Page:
Many of you have probably detected a theme and undertone to this blog. That is, for us to fix many of our big scary environmental problems, government and the private sector must find better ways to achieve environmental progress. I’m a firm believer that to do so we must be willing to explore better ways to mobilize and engage society through appropriate incentives – both carrots and stick. Thought-leaders and many environmentalists, regardless of political ideology, are increasingly beginning to recognize that top-down command and control regulations are not always sufficient to get the job done. And many are beginning to acknowledge that some government-centric solutions have failed and must yield to newer and better ways.
My colleagues here at Conservefewell have posted many excellent pieces on critical changes needed to reform these stale approaches to maximize protections of endangered species, air and water quality, and the environment writ large. One of those big paradigm shifts is the need to establish market-based approaches that create the right incentives and encourage more investment in effective environmental stewardship. Implicit to these new views, however, is the need for balance and the understanding that neither government nor markets left to their own devices are adequate for the job. Several great posts on this topic, in case you have missed them, include Tracy Mehan’s Conservation, Markets and Ethics, David Schoenbrod’s Better Tools Needed to Resolve Transboundary Pollutants, Laura Huggins talking Enviropreneurs and Wolves, or Scott Cameron’s talk of Teddy Roosevelt’s conservation ethic alive and well in Cambodia. And I would be remiss not to mention the paradigm shattering work of the Michael Shellenberger, Ted Nordhaus, Roger Pielke Jr, and team over at the Breakthrough Institute.
Another great story in the making is that of the Ohio River Basin (ORB) Trading Project, being led by the Electric Power Research Institute’s indomitable Jessica Fox, who may actually have the special recipe and determination for saving the Gulf of Mexico. Jessica and I go back a long way – so far back, I can’t even remember – and we’ve had lots of fun dreaming about new and better ways to safeguard the environment. In this multi-state trading project, in addition to U.S. EPA, USDA, the ORB Interstate Compact, power plants, farmers, and environmental groups, Jessica has assembled the states of Ohio, Indiana, and Kentucky, and has her sights locked-in on bringing even more states and stakeholders to the table. For those who are wondering what this “trading” stuff is all about. It’s about accelerating the pace of environmental restoration using greater flexibility, scientific rigor and collaboration. In this case, Jessica and her team understand that by allowing electric utilities to pay farmers living within the same watershed to implement best practices to reduce excess nutrients (nitrogen and phosphorous) running off their land – like fencing cows out of streams – in lieu of compelling utilities to install technologies with much higher marginal costs in terms of pollution reduction, we can make progress in restoring the Gulf of Mexico, potentially at a fraction of the cost of a top-down command and control approach.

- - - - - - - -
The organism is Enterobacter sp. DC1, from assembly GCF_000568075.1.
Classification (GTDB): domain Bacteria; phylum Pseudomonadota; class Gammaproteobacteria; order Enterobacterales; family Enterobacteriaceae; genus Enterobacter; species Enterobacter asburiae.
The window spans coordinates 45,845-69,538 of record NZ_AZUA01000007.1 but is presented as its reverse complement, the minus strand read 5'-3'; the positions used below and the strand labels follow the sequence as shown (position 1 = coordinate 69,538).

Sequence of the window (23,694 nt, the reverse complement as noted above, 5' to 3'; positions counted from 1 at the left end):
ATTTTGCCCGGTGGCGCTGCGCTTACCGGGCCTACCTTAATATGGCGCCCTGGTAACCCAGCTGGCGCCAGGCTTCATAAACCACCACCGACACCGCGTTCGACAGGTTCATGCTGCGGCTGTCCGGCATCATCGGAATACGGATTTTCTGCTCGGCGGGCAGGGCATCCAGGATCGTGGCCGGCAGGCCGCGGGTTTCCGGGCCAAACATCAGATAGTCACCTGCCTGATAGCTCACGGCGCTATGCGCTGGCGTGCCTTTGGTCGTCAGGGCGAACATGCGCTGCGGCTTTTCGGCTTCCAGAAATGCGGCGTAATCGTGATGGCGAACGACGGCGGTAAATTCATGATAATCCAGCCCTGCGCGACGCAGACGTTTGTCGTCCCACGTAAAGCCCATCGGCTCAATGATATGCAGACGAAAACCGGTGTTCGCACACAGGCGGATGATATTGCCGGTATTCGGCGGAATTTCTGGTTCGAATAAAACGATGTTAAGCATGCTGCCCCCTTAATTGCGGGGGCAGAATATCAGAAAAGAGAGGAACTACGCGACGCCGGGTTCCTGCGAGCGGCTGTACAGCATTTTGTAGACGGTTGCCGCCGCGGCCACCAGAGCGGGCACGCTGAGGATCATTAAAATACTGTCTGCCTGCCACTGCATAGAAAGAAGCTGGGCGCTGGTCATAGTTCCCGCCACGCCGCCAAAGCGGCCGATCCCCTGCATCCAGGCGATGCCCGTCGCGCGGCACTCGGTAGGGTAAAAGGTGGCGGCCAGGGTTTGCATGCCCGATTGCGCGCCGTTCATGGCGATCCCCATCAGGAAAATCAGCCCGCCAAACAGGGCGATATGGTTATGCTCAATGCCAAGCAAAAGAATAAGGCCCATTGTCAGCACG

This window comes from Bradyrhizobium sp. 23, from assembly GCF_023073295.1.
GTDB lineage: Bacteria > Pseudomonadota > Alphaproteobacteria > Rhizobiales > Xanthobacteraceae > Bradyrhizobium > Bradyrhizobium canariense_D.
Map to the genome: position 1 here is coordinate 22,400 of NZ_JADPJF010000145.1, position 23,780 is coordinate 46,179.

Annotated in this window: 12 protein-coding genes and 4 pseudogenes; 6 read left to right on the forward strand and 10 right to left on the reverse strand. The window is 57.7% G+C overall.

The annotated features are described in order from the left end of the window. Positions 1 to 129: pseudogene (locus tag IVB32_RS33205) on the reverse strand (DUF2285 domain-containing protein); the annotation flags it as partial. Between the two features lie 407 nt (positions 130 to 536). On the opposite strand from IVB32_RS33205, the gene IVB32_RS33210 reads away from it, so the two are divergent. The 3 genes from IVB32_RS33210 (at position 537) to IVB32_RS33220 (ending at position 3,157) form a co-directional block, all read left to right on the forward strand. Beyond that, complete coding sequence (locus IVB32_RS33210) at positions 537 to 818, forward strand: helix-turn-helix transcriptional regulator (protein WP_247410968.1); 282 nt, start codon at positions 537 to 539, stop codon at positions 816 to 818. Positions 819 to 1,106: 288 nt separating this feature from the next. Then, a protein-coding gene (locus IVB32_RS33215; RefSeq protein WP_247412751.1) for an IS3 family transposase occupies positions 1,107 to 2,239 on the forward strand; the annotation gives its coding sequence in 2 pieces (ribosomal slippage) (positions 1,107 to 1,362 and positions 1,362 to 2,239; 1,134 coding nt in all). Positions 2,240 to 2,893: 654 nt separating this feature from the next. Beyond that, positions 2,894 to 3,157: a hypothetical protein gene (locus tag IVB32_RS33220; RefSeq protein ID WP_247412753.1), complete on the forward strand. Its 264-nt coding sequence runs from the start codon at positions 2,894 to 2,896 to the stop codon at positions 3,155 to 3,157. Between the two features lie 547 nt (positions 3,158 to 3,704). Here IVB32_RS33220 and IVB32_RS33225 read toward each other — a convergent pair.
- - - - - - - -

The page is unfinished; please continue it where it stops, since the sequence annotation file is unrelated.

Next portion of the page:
By engaging society’s “little platoons,” in the words of Edmund Burke, projects like this bring people together with big ideas – motivated in part or whole by “doing good” – with enduring values well beyond the immediate focus. Roger Scruton speaks of this in terms of oikophilia, a Greek term for “love of home” and local affections that motivate improving one’s surrounding and the place in which one lives, plays and works. (Scruton’s theory has been critiqued by many, including by a young philosophy student in Queensland, A Critique of Roger Scruton’s ‘Green Philosophy’: Conservationist conservatism or contradictory conservatism? , which rightly or wrongly points out some of the weaknesses of this theory). But to explain the ongoing success in the Ohio River Basin is more than just the product of “love of home” or local affections, it’s the unfolding of government and civil society working together to accomplish important things through a shared vision and courage.
Jessica is hosting a one-day event in Cincinnati on March 11 to reveal the progress that is being made, and in a milestone moment, will officially transfer the credits from the project’s first trade. You will also be privy to the sharing of those who belong to the “little platoons,” e.g., the local farmers, environmentalists and credit buyers, and learn from the perspectives of key federal and state agency staff. Here are more details for those who may be interested in traveling to the great city of Cinci, and learning about this important project.
Ohio River Basin Trading Project
Stewardship Credit Transaction Event 2014
Tuesday, March 11, 2014 9:00 AM – 4:00 PM
21 E. 5th Street, Cincinnati, Ohio 45202 USA
Tuesday, March 4, 2014